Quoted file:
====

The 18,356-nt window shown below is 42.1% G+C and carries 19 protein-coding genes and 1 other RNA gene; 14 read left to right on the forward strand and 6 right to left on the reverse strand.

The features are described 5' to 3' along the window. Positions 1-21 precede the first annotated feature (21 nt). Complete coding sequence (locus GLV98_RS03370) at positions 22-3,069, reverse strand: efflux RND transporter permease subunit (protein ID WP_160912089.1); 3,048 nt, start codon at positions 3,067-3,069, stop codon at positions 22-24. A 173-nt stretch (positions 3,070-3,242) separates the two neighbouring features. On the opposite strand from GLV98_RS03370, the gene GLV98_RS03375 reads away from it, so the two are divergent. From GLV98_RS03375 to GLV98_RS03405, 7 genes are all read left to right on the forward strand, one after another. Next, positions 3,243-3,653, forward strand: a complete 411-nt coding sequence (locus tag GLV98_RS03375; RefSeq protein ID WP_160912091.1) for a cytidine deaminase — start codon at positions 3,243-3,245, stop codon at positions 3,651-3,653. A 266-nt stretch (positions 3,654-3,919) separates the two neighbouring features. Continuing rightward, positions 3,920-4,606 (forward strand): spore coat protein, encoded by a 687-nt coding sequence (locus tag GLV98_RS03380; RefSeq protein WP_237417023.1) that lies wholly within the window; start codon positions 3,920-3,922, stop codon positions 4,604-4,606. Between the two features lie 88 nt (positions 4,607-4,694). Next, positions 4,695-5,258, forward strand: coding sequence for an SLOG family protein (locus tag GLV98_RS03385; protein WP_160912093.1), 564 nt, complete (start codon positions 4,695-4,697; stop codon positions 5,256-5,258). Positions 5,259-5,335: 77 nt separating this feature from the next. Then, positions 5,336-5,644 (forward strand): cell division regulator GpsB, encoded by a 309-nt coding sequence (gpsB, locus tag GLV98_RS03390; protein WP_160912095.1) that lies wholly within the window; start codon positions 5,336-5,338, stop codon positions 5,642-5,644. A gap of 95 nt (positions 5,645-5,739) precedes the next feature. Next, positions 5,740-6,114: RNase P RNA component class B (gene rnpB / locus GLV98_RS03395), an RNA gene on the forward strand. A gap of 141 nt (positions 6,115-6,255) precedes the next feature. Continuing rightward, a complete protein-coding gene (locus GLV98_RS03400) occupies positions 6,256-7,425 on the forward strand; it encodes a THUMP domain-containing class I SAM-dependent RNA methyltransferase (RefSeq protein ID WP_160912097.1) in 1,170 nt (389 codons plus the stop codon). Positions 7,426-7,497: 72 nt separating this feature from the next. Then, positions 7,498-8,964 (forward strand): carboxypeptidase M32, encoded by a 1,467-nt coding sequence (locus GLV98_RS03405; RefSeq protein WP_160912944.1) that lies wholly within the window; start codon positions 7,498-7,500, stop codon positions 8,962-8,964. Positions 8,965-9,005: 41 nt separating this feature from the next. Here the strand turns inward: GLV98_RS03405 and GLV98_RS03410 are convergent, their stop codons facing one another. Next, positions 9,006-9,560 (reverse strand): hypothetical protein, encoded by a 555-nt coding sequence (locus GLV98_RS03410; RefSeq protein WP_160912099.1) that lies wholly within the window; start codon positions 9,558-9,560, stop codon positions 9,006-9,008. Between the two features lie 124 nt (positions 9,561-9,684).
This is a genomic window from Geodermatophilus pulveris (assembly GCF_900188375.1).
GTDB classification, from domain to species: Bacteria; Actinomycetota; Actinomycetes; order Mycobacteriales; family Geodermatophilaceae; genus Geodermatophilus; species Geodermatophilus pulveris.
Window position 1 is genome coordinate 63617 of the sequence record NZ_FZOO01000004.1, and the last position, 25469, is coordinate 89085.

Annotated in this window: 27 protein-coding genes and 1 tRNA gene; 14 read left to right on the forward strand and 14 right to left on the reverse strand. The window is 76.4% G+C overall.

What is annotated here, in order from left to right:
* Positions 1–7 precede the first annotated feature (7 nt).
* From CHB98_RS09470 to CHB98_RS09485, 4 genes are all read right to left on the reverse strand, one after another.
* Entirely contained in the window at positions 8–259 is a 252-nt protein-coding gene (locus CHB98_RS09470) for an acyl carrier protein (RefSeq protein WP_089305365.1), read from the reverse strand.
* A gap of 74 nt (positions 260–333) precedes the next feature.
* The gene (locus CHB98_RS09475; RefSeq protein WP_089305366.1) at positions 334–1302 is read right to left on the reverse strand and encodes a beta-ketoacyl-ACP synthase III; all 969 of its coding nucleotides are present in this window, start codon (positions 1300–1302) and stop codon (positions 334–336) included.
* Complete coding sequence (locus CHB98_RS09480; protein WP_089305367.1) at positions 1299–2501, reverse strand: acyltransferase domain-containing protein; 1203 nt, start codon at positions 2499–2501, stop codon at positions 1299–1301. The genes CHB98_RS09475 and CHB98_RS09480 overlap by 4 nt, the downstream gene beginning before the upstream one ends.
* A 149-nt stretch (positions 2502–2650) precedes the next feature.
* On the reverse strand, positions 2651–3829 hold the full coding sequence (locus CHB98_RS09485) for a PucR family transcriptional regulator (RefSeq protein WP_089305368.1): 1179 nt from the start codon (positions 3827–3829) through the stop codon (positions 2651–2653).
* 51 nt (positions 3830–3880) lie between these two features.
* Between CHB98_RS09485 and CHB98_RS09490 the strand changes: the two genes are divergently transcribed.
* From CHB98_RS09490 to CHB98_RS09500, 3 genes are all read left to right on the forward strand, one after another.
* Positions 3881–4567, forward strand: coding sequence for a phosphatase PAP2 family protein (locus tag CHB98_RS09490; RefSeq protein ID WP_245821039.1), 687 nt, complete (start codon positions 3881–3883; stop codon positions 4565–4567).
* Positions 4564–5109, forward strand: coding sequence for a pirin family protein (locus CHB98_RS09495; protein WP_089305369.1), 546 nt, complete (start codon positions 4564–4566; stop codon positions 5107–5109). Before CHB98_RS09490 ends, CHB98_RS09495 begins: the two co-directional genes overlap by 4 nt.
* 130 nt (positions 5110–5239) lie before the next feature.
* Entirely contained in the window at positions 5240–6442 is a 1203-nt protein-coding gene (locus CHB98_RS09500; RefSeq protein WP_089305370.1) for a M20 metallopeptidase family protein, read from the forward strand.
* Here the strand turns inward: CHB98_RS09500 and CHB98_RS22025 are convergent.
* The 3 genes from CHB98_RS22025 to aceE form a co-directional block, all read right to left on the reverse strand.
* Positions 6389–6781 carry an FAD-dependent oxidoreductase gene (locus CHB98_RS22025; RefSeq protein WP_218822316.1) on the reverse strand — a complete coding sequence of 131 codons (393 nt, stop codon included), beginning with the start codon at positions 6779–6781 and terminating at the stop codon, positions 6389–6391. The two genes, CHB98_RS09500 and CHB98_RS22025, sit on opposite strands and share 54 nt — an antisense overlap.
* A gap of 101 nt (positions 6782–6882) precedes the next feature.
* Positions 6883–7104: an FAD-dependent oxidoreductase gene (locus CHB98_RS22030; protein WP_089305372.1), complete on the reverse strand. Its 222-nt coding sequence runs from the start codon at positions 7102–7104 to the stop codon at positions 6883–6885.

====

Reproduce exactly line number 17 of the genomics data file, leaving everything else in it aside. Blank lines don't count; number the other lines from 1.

* Between CHB98_RS09485 and CHB98_RS09490 the strand changes: the two genes are divergently transcribed.